Friday, October 31, 2014
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Goshen man originally from Brazil travels home with family for World Cup 2014

Andrew Carpenter was born and raised in Brazil. He now lives in Goshen, but did everything he could to make sure he and his family got to go back to his home for the World Cup.

Posted on June 21, 2014 at 12:16 p.m.

GOSHEN — The planning began almost as soon as the final announcement was made in 2007.

The World Cup was coming to Brazil in 2014, and to Andrew Carpenter, that meant the biggest sporting event in the world was coming to his home country.

Now a resident of Goshen, Carpenter was born and raised in Brazil as one of five children of missionaries Chuck and Mary Carpenter.

"My parents went to Brazil in 1960 and (twin brother) Aaron and I were born in 1961,'' Carpenter said. "We went to school there through high school graduation, then we came to the United States and went to college (and played soccer) at Bethel.''

But Carpenter never lost his love for Brazil. Every four years when the World Cup came around, he and wife Cindy would proudly display the Brazilian flag outside their home and invite loved ones over to live and die with each match.

"We definitely tried to make it an event when Brazil was playing,“ Carpenter said. "But to have the opportunity to go to Brazil and be a part of the culture of the World Cup and to see firsthand the excitement was just too good an opportunity to pass up.''

So the Carpenter family began to seriously plan their trip around the time the 2010 World Cup ended.

With an older brother, Mark, living in São Paulo, there would be no need to find a place to stay, alleviating a major concern. Airline tickets were researched, and a flight from Detroit to Toronto to São Paulo was booked for Andrew, Cindy and two of their sons, Eric and Lucas.

But finding tickets was more of a challenge.

Individual game tickets were dispersed by a lottery, with soccer fans from all over the world getting online and trying to find a way to get into a specific game. For Carpenter, that often meant a member of the family getting up at 4 a.m. and logging on.

"It really was pretty crazy, and the first three times we tried without success,’’ Carpenter recalled. “Then we finally were able to get a game, but you only have 15 minutes to get all your information in, which includes your credit card, and before we got everything in, we lost that chance. Fortunately the next time, we were ready.’’

Andrew and his family got tickets for four games: Uruguay-England, Iraq-Argentina, Equador-France and a second round knockout game, which could feature any two teams that advance out of the first round.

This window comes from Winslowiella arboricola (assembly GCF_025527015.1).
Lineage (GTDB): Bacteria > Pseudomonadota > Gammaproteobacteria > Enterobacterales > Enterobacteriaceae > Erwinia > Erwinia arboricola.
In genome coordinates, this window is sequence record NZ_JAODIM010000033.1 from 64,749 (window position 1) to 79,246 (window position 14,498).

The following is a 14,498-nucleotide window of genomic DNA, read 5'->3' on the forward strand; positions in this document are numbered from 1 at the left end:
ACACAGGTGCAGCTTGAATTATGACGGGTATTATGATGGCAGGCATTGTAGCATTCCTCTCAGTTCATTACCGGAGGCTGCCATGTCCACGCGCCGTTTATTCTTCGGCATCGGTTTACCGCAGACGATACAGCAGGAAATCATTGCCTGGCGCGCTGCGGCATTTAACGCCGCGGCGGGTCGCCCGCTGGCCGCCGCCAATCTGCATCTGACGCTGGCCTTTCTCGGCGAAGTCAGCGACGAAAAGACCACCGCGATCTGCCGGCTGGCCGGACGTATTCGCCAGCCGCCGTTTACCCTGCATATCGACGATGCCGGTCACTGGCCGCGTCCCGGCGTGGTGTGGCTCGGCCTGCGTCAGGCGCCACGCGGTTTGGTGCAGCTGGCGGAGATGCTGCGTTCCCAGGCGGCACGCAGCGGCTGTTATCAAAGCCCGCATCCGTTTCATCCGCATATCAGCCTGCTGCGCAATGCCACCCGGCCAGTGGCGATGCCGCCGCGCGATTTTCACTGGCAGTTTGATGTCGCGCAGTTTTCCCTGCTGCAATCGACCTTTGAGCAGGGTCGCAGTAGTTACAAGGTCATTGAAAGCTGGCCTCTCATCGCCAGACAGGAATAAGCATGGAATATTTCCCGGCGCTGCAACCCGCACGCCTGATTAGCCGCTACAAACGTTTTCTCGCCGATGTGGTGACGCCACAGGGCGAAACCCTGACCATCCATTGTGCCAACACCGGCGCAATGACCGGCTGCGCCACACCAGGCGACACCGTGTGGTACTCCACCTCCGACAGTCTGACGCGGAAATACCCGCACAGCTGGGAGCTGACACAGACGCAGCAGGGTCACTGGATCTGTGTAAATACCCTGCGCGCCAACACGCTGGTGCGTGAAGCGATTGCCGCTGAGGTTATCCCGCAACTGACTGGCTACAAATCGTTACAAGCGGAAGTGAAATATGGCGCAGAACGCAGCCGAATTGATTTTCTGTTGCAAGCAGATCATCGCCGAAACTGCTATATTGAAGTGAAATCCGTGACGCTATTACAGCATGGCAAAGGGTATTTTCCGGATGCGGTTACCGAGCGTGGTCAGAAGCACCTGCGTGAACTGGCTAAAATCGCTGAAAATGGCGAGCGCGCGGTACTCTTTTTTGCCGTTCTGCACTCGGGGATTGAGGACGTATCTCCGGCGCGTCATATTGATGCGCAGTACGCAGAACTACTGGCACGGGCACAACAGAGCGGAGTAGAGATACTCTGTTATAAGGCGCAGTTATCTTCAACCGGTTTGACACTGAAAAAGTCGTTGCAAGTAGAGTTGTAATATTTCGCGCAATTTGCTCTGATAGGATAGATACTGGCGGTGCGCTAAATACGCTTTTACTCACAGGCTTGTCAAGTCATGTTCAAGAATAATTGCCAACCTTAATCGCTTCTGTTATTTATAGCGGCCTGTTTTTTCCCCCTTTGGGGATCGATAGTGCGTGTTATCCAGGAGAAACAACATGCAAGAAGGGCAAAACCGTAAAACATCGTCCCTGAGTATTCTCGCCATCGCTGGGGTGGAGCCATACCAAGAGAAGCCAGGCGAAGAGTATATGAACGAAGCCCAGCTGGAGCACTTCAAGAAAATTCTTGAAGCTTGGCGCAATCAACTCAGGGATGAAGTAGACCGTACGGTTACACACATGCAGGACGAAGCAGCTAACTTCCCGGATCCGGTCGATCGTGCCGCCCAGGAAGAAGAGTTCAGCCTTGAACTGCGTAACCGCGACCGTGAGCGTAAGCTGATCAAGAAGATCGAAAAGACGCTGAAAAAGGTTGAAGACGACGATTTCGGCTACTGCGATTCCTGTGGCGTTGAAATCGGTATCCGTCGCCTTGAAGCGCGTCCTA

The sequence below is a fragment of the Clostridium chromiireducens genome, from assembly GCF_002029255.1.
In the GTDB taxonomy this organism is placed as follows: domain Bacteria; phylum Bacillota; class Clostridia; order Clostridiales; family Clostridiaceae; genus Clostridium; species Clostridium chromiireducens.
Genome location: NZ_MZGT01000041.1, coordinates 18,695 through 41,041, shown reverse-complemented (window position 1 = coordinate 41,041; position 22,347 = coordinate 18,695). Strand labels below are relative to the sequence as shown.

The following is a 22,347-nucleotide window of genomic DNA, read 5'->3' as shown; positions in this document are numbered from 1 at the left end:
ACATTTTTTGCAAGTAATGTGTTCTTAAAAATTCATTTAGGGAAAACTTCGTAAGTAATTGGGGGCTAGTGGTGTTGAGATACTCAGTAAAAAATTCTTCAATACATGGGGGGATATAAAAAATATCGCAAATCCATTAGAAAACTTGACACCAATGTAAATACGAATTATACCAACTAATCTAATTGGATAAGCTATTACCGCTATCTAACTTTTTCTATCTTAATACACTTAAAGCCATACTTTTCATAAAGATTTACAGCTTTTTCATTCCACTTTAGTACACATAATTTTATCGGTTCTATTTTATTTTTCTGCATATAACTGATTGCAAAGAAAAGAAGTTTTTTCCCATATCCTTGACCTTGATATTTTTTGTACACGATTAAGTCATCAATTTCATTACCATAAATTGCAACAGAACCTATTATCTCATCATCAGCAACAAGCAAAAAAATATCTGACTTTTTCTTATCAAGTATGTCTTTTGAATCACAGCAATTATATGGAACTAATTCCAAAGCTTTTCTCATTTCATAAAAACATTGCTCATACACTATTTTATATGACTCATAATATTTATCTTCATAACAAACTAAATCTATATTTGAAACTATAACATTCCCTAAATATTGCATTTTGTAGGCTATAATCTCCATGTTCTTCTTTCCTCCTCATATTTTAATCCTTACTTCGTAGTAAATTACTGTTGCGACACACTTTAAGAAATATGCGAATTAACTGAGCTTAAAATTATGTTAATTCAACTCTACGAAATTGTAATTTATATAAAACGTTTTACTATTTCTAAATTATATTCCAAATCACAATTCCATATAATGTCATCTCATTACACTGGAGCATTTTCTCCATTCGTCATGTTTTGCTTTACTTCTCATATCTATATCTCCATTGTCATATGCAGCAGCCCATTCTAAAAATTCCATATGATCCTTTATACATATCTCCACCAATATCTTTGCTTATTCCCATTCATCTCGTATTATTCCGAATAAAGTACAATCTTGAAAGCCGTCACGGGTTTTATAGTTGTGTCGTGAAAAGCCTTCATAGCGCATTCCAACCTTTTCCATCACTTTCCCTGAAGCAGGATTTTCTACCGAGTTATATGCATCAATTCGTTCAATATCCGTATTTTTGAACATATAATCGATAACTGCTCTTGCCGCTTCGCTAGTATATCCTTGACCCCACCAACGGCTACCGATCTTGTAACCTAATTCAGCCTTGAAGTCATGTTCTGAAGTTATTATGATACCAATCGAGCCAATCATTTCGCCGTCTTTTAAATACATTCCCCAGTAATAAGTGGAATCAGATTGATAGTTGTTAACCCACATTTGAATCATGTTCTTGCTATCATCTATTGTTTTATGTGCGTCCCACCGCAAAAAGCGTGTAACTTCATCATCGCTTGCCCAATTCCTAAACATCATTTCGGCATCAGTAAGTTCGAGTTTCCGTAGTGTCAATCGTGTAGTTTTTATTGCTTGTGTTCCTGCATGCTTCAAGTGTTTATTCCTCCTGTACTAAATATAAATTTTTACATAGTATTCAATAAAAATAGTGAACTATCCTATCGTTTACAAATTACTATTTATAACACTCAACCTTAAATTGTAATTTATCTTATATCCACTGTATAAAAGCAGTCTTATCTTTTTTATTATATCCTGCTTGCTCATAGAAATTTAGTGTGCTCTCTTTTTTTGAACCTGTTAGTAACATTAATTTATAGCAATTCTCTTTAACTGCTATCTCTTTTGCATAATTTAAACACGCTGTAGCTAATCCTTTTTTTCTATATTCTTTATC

"We didn’t even try to get tickets to see Brazil, because we knew the price would be crazy,’’ Carpenter said. ”We would have liked to see the U.S. team play too, but most of their games are in northern Brazil, which is almost like going from New York to Los Angeles from where we’ll be. Plus, there were a lot of Americans in the lottery trying for those game, so we decided to stay closer to where we would be.’’

Carpenter compares the culture of soccer in Brazil to that of basketball in Indiana.

"Indiana is a basketball state, where you have kids shooting baskets everywhere,’’ Carpenter explained. “But in Brazil, there are kids kicking the ball around or working on their footwork in every park or empty lot you go by. It’s just a different world there.’’

Carpenter has followed all the news surrounding the World Cup, from the questions of corruption, to the subway strike to questions concerning whether or not the venues will be finished and ready for the games to begin.

But one thing Carpenter doesn’t think American people know is just how much pressure the Brazilian team will face each time they take the pitch.

"Soccer is a way of life in Brazil, and the pressure on the shoulders of those players is just incredible,’’ Carpenter said. ”I really don’t think there is a sporting event in the U.S. that compares to it or even comes close, not even the Super Bowl. Remember, the hopes of an entire soccer-mad country are on those guys, and they have to try and get the job done.’’

While the soccer and the atmosphere of Brazil will be a very new experience, Carpenter knows the entire trip will be memorable.

“This trip is also about traveling with family and seeing family and friends back in Brazil,’’ Carpenter said. ”It’s something we will always remember, no matter who wins.’’


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